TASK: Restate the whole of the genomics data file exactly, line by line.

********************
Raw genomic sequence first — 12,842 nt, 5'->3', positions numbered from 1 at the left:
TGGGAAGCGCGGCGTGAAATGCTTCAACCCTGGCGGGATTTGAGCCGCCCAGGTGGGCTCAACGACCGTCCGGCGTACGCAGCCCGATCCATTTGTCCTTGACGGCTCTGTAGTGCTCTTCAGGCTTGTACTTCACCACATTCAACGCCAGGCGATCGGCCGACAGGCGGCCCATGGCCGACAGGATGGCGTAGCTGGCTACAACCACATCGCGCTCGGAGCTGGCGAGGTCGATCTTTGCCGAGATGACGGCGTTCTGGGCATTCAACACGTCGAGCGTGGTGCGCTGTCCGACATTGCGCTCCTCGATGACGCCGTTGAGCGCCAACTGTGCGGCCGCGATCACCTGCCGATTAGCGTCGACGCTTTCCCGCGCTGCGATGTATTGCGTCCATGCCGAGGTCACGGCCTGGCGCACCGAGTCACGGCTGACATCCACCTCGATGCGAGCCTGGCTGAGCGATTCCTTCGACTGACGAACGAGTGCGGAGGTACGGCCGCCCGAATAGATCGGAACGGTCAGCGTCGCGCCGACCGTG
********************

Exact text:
Raw genomic sequence first — 12,842 nt, 5'->3', positions numbered from 1 at the left:
TGGGAAGCGCGGCGTGAAATGCTTCAACCCTGGCGGGATTTGAGCCGCCCAGGTGGGCTCAACGACCGTCCGGCGTACGCAGCCCGATCCATTTGTCCTTGACGGCTCTGTAGTGCTCTTCAGGCTTGTACTTCACCACATTCAACGCCAGGCGATCGGCCGACAGGCGGCCCATGGCCGACAGGATGGCGTAGCTGGCTACAACCACATCGCGCTCGGAGCTGGCGAGGTCGATCTTTGCCGAGATGACGGCGTTCTGGGCATTCAACACGTCGAGCGTGGTGCGCTGTCCGACATTGCGCTCCTCGATGACGCCGTTGAGCGCCAACTGTGCGGCCGCGATCACCTGCCGATTAGCGTCGACGCTTTCCCGCGCTGCGATGTATTGCGTCCATGCCGAGGTCACGGCCTGGCGCACCGAGTCACGGCTGACATCCACCTCGATGCGAGCCTGGCTGAGCGATTCCTTCGACTGACGAACGAGTGCGGAGGTACGGCCGCCCGAATAGATCGGAACGGTCAGCGTCGCGCCGACCGTG